World Cup 2018: The best and worst players from Nigeria v Iceland
A brace from Ahmed Musa saw Nigeria beat Iceland in the Group D encounter at the Volgograd Arena, which re-ignited their hopes of reaching the knockout stages.
The game started off at pedestrian pace, with neither side really turning up the heat. The Super Eagles enjoyed 65% of meaningless possession in the opening half without mustering a shot on goal. The Icelanders didn't penetrate through the opposition defence an awful lot of times but certainly had chances to their name.
In the first few minutes itself, Gylfi Sigurdsson tested the Nigerian shot stopper twice. Chances also fell to the forward duo of Bodvarsson and Finnbogason. The quality of crosses and deliveries were top notch as far as the Vikings were concerned.
However, they began the second half of the game with tenacious intent, registering their first shot just 14 seconds into it. Musa rifled home a ferocious half-volley, off a well-designed cross from Victor Moses. For a side that failed to penetrate through or counter-attack, this was, in many ways, against the run of play.
Since then, the African side did more of the talking with the ball, committing more bodies forward, opening up chances for themselves and knocking at the European side's defence repeatedly. The Nigerians opened up their back line many a time, by raiding the wider areas with quicker passes.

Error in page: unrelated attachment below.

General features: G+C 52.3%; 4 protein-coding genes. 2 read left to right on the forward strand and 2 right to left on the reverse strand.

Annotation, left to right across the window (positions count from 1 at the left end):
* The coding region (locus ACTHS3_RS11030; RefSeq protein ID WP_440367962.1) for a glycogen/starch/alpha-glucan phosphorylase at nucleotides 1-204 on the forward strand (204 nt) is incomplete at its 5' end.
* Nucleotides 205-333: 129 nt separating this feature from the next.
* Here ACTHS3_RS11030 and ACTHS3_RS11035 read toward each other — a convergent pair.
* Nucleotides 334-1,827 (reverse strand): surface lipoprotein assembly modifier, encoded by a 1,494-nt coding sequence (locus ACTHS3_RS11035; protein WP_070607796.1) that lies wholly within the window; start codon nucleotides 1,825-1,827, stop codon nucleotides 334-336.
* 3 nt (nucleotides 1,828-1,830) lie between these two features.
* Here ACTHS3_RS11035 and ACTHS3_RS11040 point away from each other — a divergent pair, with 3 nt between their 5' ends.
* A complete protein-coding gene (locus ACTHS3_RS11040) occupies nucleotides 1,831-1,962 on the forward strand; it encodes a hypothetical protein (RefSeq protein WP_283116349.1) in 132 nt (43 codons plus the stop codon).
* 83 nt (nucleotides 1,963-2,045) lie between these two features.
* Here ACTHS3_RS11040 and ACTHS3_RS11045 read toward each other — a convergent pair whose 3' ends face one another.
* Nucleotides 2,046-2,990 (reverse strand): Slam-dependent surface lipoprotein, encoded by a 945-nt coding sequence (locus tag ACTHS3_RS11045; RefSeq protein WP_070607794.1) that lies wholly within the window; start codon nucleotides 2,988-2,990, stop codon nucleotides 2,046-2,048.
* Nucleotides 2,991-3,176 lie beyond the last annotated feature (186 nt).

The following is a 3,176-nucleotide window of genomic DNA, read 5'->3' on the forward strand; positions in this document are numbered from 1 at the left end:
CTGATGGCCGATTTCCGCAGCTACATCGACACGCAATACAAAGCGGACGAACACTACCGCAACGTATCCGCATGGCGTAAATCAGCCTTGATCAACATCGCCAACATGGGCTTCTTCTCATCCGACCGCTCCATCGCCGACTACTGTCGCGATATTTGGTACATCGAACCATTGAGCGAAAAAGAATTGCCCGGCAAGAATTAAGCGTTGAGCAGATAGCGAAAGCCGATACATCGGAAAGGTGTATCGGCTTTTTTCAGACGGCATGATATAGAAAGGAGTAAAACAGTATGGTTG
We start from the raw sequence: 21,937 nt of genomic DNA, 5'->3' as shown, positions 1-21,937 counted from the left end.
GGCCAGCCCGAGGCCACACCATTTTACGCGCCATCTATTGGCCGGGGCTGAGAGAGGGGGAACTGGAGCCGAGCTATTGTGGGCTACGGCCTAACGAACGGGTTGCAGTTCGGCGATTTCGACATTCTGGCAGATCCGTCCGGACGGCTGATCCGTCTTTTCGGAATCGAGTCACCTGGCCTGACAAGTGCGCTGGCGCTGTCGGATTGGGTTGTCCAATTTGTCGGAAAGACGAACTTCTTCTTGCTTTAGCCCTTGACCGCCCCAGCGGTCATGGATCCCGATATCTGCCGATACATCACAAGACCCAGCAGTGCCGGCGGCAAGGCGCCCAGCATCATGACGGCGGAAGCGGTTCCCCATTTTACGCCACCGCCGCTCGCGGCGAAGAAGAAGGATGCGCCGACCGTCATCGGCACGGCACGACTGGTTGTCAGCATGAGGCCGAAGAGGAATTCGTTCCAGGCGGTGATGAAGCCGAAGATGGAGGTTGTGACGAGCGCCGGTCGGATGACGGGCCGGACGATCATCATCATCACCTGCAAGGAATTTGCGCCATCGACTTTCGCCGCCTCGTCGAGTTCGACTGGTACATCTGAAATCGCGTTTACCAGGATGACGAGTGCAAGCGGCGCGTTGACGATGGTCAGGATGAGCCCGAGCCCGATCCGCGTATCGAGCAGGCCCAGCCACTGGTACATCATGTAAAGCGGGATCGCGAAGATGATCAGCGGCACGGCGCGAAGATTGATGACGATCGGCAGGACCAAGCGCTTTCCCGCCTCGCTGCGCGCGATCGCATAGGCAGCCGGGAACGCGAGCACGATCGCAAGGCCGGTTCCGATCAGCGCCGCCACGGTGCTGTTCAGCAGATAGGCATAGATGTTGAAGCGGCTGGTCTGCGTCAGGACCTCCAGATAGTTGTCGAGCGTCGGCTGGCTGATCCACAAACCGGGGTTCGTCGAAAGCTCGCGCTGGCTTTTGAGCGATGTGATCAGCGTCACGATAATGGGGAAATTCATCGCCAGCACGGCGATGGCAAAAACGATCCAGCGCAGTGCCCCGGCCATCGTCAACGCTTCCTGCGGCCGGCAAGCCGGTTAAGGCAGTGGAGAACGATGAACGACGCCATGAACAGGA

A late penalty miss from Gylfi Sigurdsson pretty much summed up Iceland's second half, which only had a couple of chances invented.
Without further ado, let's take a look at 5 players who endured the most strikingly differing outings -
#5 Best: Francis Uzoho
Let's begin with Nigeria's gloveman, Francis Uzoho. The teenager announced himself to the big stage with a well-deserved clean sheet.
He didn't let the occasion get to him and kept his side in the game early on, which is definitely a huge contribution given the way things were progressing in the first-half for the Super Eagles.
He parried away a fantastic free-kick from Iceland's dead-ball specialist, Gylfi Sigurdsson to start things off. Rightly judging the pace, height and dip of the trajectory, he stopped an early threat. A few minutes later, Uzoho positioned himself almost perfectly to grab a tame effort from the same man.
In the second half of the match, he saved a shot taken by Finnbogason from a tight angle. The rest of the game, he didn't really have to stop the shots as they were off target.
He also marshalled and organised a solid, well-structured back line in front of him and helped reduce Nigeria's vulnerability in set-piece situations.